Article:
The age of hacking biology in a similar manner to electronics is fast approaching. This round-table discussion will introduce the Maker community to what DIY biology is, how it is used today, and future horizons. Our panelists have extensive experience in synthetic biology from the perspectives of academia, large industrial corporations, small startups, and the arts.
Dr. Christal Gordon is an engineer and educator. She received a dual Electrical and Computer Engineering B.S. from Polytechnic University and her M.S. and Ph.D. in Electrical Engineering (minor in Neuroscience) from the Georgia Institute of Technology. Her specialties include designing, prototyping, and programming. She has designed bio-inspired and bio-interfacing systems, high-speed electronics, and models of complex systems. Her work revolves around creating systems for use by the general public, engineers, and neuroscientists. Applications of these systems include low-power consumer electronics and neural prosthesis. She's passionate about bringing science to the general public.
Dr. Ellen Jorgensen is co-founder and Executive Director of Genspace, a nonprofit community laboratory dedicated to promoting citizen science and access to biotechnology. Since 2009 Genspace has served the greater New York area by providing educational outreach, cultural events, and a platform for science innovation at the grassroots level. Dr. Jorgensen is passionate about increasing science literacy in both student and adult populations, particularly in the areas of molecular and synthetic biology. She regularly mentors teams engaged in DNA-based science competitions such as iGEM (where she led gold medal-winning teams in 2011, 2014 & 2015) and the Urban Barcode Project. Five years ago she initiated Genspace’s award-winning curriculum of informal science education for adults in biotechnology and synthetic biology, which resulted in Genspace being named one of the World's Top 10 Innovative Companies in Education by Fast Company magazine. Ellen's efforts to develop Genspace into a haven for entrepreneurship, innovation and citizen science have been chronicled by Nature Medicine, Science, Discover Magazine, Wired, Make, BBC News, Dan Rather Reports, PBS News Hour, The Discovery Channel, and The New York Times. She has a Ph.D. in Molecular Biology from New York University, spent many years in the biotechnology industry, and is currently adjunct faculty at New York Medical College, Scientist-In-Residence at the School of Visual Arts, and a Visiting Professor at The Cooper Union. Ellen’s talk ‘Biohacking- you can do it, too’ at TEDGlobal 2012 has received over a million views.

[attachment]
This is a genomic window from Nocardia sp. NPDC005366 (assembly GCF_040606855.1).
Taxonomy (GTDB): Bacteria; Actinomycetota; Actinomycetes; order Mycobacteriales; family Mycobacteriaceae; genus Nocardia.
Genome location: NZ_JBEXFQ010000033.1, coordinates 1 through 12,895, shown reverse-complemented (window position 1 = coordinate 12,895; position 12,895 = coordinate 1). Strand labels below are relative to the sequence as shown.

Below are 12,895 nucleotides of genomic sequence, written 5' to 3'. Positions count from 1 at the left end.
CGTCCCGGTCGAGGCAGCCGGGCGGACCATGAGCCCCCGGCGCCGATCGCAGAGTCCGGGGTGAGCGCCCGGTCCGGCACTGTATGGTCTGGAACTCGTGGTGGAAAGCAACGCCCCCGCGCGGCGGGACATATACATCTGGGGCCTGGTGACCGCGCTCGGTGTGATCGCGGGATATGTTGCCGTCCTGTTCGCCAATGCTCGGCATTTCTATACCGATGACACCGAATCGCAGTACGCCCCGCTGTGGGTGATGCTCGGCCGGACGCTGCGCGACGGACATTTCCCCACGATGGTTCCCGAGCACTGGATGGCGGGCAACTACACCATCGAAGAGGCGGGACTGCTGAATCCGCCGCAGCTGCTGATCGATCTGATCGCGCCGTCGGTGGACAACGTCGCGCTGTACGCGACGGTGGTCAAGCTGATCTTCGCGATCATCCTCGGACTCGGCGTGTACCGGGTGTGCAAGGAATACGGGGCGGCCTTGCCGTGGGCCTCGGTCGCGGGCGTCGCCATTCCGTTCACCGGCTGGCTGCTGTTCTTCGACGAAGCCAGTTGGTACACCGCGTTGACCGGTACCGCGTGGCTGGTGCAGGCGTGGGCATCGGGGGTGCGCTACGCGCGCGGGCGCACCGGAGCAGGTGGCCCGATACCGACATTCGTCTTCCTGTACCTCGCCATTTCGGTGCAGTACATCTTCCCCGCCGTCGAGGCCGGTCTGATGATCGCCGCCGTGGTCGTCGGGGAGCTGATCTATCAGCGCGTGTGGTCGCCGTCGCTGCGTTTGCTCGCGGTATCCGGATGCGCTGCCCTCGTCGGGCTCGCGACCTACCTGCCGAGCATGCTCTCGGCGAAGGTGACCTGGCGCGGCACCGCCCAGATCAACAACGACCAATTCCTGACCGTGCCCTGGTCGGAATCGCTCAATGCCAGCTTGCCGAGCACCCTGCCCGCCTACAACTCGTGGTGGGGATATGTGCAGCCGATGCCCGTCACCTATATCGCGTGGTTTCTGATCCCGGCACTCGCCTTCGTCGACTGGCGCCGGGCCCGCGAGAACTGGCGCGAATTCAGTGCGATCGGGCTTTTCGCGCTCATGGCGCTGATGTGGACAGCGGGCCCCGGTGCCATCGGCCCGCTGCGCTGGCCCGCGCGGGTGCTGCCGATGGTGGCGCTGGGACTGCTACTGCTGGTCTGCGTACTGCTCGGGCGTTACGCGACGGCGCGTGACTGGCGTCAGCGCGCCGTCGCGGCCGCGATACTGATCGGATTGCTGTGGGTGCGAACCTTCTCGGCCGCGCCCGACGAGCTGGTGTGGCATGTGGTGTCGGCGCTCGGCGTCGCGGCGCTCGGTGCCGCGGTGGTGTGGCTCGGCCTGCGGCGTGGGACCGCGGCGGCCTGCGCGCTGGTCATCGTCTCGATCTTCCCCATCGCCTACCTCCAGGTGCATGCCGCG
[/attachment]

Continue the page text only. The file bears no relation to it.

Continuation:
Karen Ingram is a creative director and artist who uses her skill set to promote scientific awareness. She is a co-organizer of the Brooklyn-based indie science cabaret, The Empiricist League. Ingram is a planning committee member of SXSW Interactive, and hosts the Biohacker Meetup. She’s the co-organizer of “BioHTP (BioHack The Planet), a conference by biohackers, for biohackers. She has presented her work globally at Synbiobeta, the AIGA, Flash in the Can, Biofabricate, Synberc, and SXSW.
She served as a design track judge in at IGEM 2015. She is a co-author of a synthetic biology curriculum, “Biobuilder: Synthetic Biology in the Lab” (O’Reilly, 2015), where she crafted visual elements and teaching aides. She is a creative strategy instructor for NYU SHERP’s Entrepreneurial Science Journalism course.
A veteran in the world of digital design, her work has appeared in titles from Die Gestalten (Berlin), Scientific American, New Riders publications, Computer Arts magazine and The FWA, where she was named a “Digital Pioneer”. Ingram has contracted with Campfire, McCann Erikson (yes, that McCann), and UNICEF, to name a few.
Erika was Senior Research Chemist in Process Chemistry at Merck & Co. until December of 2015 when she moved on to start Agem Solutions Inc. with her co-founder Alejandra. Erika is passionate about bringing new technology to consumer products to provide sustainable solutions to your household.